The main stream media is making a big deal of Pokémon Go, and the spreading degree of its fame is stupefying.
It appears to me that the chief feature of culture today is the drive to be superficial. We are like schools of minnows, swerving this way and then that, with no settled direction or steadfast purpose except to keep ourselves distracted at all costs. Is that the true fate of ,mankind? To idolatrize gadgets and fiddle ourselves into inanity?
Is knowledge no longer valued for its own sake? What use is it? Why ponder over a thing, when you can turn on the TV. Do you think any TV listener could pass a quiz on what they just saw? Could they form a sound conjecture about its importance? Don’t things of real intellectual or moral worth require our focused attention? Popularity today is incessantly confused with the superior. Most of our TV programs end up being popularity contests where the less worthy opinions are listened to the most.
Why should we apply ourselves to the study of art or history? Why does history matter? The TV news incessantly mentions Islam. People’s reaction is to cringe. But what do people know about it? There is much more historical fact that corroborates Mohammed’s career than that of Jesus. The first gospels were written almost a century later after he died. But to many of the American public, Islam is a synonym for something distasteful that makes them afraid. Such a reaction is merely ignorant. Daniel Defoe once said that there were hundreds of warriors who vowed to end Popery without knowing if Popery was a man or a horse. That sums up the prejudice of most Americans about Islam.
Mohammed was a great man, but he was also a man of his time and place. The religion of the Arabs before him was a primitive one. Their holy of holies was the Kaaba, the black stone of Mecca. The black stone was the one to which the Amazons used to pray, according to Apollonius. Before Mohammad, the Arabs worshipped various goddesses. Allah himself was ancient. A thousand years before Mohammed, the Persians wrote,” Allah is exalted,” but he was only one of many deities.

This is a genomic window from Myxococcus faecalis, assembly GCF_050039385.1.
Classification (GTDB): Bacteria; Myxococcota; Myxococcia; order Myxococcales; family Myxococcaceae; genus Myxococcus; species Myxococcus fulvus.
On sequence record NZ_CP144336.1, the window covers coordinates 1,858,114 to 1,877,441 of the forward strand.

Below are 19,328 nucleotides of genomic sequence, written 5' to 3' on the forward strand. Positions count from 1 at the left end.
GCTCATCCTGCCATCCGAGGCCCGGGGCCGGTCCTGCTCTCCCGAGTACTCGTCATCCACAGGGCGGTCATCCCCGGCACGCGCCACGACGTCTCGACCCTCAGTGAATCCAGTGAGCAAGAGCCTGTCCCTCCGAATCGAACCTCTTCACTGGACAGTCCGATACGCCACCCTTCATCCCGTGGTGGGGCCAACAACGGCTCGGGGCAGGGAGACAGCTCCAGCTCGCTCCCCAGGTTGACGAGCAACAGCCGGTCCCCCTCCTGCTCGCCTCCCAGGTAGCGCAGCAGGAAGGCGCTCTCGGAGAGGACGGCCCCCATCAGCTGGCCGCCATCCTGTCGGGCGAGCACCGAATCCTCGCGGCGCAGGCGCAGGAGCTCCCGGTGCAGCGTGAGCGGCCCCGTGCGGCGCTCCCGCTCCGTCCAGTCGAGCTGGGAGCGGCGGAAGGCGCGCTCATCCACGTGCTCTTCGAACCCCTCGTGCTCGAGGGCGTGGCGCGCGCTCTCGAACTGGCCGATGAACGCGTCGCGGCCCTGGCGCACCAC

Mohammed was not a man of the desert. He was a man of Mecca, a prosperous city on a major caravan route which largely controlled the trade between India and the Mediterranean. The prophet soon encountered the differences between the rich and the poor and took note of them. Aside from the Kaaba, he revered another accomplishment of the Arabs -- their poetry. Because most Arabs were illiterate, they developed a prodigious capacity for memorization, and that talent preserved the Koran. In Mecca, there were colonies of Jews and Christians, and Mohammed knew a bit of the Jewish scriptures, once observing that the Jews worshipped Ezra as the son of God. (This was not true, however.) But he denied the divinity of Jesus and thought the Crucifixion was a Jewish falsehood. But for some explained reason Mohammad accepted the Virgin birth. (There were paintings of Jesus and Mary on the walls of the Kaaba.) He identified Allah with the Jewish and Christian God. He borrowed the idea of the Last Judgment and the resurrection of the flesh. ( I had always been suspicious of the Resurrection since one of my teachers at Columbia College told me of how Zoroaster, the Persian prophet, was torn to pieces by his followers but had risen after three days.)
After forty years of leading an obscure live of a successful businessman, Mohammad married a rich widow, and it was then that he was visited by the Angel Gabriel who dictated to him the revelation of Islam. It was a moment very much like that of St. Paul on the road to Damascus. From the beginning, Mohammed was opposed by the powerful and respectable at Mecca who thought him quite mad, and he fled to Medina. After he became a political and spiritual leadrs of his community, He waged war against the Meccans, intiating hostilities by raiding their caravans in the holy month of of the pilgrimmace when war was forbidden. He justified his aggression by preaching war against idolators as a sacred duty (jihad.) With a force of three hundred he routed a thousand Meccans in the battle of Badr and proved his generalship by holding off numerous counterattacks.
He may have preached an other worldly message, but he himself was a worldly man. He had a shrewd grasp of economic and political topics. He had eleven wives and enjoyed the company of concubines. He was addicted to war, but at that time who was not? Europe was going through the Dark Ages. If Mohammed could be ruthless he could also be kind, generous and magnanimous, He was an attractive person, shy, fond of jokes and fun, and was unfailingly courteous. He loved honey. He humbly shared his household chores with his wife, and was very indulgent of people’s failures. He died quietly and fearlessly.